My nursing philosophy is defined by providing holistic, empathetic, and culturally sensitive care to all of my patients and family members. To me, it is critical to be a patient advocate, provider, educator, manager, and leader because I believe that nurses should provide the highest quality nursing care possible in order to achieve excellence in patient outcomes. Nursing, to me, is about compassion and attempting to comprehend humans on all emotional, physical, and scientific levels. As a professional nurse, I am committed to lifelong learning, both through formal education and hands-on experience, in order to improve my nursing knowledge and skills.

Concepts of Meta-paradigms

My personal nursing philosophy defines nursing through the lens of four meta-paradigms: person, environment, health, and nursing. To begin, I believe that nursing is a people-centered profession. Care entails treating the patient as a whole, rather than treating a single illness or health concern in isolation from the rest. Our holistic perspectives take into account all facets of a patient’s life and work to ensure our patients have the best possible quality of life. Second, while human beings are at the center of nursing, it is also necessary to consider the patient’s environment. This is critical because individuals are members of a larger community with unique characteristics and characteristics that have a significant impact on our patients, and thus we cannot separate patients from their environment due to their interdependence. Thirdly, I believe that health is a dynamic state that ranges from wellness to illness and fluctuates in response to environmental factors. Health is more about enhancing one’s quality of life. I work in a hospital where I frequently encounter patients who have been traumatized or who suffer from a variety of chronic and acute physical and mental health conditions. Finally, I believe that nursing entails interacting with individuals or communities and being present in the moment. Each day, nurses face a variety of situations that require our ability to make sense of a patient’s situation, such as attaching significance to those aspects of our subjective interaction with patients that can be felt, observed, heard, touched, smelled, or imagined. This process of engaging in meaningful relationships necessitates our active involvement as nurses.

Nursing Procedures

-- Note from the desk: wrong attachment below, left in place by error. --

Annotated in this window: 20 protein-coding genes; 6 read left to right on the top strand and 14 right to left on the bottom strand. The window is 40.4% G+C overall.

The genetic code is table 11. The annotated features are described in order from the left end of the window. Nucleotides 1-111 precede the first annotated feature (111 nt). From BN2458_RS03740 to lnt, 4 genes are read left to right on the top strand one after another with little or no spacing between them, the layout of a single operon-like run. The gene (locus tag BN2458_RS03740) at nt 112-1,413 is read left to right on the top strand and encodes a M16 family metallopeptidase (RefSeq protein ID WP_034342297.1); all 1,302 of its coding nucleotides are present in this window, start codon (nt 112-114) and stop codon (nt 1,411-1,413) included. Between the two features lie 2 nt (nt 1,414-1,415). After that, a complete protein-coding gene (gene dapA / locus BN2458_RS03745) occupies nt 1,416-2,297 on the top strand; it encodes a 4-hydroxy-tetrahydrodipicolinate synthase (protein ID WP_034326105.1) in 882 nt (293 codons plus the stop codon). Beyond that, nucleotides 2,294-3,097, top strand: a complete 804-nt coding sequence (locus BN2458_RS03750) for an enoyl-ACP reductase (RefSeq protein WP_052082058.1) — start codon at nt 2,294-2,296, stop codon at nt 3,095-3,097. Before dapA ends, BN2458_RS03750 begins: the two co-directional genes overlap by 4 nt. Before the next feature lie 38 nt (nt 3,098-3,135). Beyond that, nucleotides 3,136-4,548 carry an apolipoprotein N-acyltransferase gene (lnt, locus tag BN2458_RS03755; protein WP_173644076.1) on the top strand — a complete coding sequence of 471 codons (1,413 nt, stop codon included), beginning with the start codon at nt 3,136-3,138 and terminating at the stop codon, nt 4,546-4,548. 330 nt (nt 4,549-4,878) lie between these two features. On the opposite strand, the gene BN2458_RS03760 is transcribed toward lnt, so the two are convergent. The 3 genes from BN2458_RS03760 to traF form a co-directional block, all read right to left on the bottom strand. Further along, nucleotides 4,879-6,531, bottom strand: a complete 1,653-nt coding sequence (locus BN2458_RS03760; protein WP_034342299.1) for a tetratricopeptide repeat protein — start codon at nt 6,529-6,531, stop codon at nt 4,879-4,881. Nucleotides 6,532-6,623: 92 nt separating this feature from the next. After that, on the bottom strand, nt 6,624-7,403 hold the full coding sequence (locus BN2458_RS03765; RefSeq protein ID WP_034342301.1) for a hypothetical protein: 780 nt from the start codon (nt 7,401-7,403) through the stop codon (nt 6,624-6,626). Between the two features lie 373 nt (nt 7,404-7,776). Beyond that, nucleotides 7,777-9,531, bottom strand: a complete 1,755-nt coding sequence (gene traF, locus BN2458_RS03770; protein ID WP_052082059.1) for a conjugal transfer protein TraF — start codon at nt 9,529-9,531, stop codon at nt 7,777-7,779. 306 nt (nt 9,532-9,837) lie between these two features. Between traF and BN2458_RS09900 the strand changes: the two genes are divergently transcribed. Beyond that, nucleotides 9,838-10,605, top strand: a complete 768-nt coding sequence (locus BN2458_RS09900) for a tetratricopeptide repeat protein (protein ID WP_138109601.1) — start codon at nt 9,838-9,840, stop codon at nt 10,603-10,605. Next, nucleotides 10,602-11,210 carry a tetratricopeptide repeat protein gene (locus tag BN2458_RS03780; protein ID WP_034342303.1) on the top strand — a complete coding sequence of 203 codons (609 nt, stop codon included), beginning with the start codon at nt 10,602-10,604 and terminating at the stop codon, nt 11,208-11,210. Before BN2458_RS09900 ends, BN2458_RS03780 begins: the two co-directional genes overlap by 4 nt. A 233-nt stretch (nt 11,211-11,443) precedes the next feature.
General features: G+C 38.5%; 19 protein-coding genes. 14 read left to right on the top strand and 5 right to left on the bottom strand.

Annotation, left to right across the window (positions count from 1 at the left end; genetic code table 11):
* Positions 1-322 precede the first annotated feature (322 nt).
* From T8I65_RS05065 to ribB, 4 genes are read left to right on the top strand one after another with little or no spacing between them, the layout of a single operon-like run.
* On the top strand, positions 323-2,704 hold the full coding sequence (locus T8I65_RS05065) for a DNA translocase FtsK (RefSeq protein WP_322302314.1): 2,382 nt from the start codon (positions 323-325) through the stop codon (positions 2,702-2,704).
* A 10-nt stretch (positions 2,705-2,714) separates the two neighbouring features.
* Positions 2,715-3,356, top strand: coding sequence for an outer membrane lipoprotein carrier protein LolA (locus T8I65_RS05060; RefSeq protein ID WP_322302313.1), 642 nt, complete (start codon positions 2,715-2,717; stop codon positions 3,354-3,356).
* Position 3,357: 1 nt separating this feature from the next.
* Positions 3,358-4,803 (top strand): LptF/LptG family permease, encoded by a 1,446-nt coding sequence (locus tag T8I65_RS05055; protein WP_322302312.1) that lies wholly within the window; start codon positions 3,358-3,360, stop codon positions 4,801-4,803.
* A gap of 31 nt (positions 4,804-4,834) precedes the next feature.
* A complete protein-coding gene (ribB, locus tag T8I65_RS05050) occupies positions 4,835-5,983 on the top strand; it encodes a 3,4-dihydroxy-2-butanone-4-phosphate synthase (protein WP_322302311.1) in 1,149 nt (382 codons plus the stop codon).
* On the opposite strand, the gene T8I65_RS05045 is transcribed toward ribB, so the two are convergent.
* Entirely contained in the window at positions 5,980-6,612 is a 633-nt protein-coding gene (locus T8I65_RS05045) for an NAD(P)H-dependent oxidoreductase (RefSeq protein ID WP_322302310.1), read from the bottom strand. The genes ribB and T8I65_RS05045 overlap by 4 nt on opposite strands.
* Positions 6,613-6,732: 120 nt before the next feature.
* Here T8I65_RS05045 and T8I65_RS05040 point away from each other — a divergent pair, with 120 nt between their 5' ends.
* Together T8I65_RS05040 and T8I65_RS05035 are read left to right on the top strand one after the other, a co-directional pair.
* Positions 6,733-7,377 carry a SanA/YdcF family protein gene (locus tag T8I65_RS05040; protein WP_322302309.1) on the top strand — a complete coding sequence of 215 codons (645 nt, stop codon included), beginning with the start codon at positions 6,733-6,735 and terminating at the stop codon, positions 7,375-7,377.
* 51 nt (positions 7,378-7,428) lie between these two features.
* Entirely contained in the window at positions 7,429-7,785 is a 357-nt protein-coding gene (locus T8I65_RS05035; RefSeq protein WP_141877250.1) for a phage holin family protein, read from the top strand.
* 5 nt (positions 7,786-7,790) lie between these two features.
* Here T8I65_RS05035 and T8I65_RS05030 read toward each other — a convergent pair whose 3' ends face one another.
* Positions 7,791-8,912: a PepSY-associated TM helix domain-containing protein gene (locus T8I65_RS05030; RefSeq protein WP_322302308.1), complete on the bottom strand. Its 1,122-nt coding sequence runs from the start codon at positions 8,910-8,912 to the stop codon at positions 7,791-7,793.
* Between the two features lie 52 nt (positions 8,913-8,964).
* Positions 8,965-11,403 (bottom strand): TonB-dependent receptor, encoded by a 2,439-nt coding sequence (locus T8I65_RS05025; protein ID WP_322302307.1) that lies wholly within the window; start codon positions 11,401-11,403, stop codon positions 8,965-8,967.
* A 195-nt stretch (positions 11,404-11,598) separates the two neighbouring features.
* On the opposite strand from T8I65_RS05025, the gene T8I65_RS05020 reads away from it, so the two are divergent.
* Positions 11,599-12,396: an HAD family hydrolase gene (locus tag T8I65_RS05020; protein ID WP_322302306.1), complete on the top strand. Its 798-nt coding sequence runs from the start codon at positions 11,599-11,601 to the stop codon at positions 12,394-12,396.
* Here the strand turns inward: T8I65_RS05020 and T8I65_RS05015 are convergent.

In collaboration with patients and their families, the nursing process employs a holistic, patient-centered approach to care and problem solving. Each individual has unique needs, which necessitates a unique course of action. Care must be tailored to the individual or individuals involved, which is why we employ the nursing process. This system enables us to more effectively organize a plan that meets the needs of our patients. While we frequently assume that nurses work exclusively with individuals, we forget that our role as nurses also includes assisting families and members of the community. We can care for our patients directly or indirectly through families and communities. The nursing process is an excellent method of meeting the unique needs of each patient. Assessment is the first step in providing nursing care. This is a systematic and dynamic method of collecting and analyzing patient data. Second, nursing diagnosis is the nurse’s clinical assessment of the client’s response to actual or potential health problems or needs. The diagnosis reflects not only that the patient is in pain, but also that the pain has resulted in additional problems such as anxiety, inadequate nutrition, and family conflict, or has the potential to result in complications—for example, respiratory infection is a potential hazard for an immobilized patient. The diagnosis serves as the cornerstone of the nurse’s care plan. Thirdly, based on the assessment and diagnosis, the nurse establishes measurable and achievable short- and long-term goals for this patient, which may include moving from bed to chair at least three times per day; maintaining adequate nutrition through smaller, more frequent meals; resolving conflict through counseling; and managing pain appropriately. Then comes implementation. Nursing care is delivered in accordance with the care plan, so it is critical to ensure continuity of care for the patient during hospitalization and in preparation for discharge. Finally, evaluation brings this process to a close. Both the patient’s status and the efficacy of nursing care must be evaluated on a continuous basis, and the care plan modified as necessary.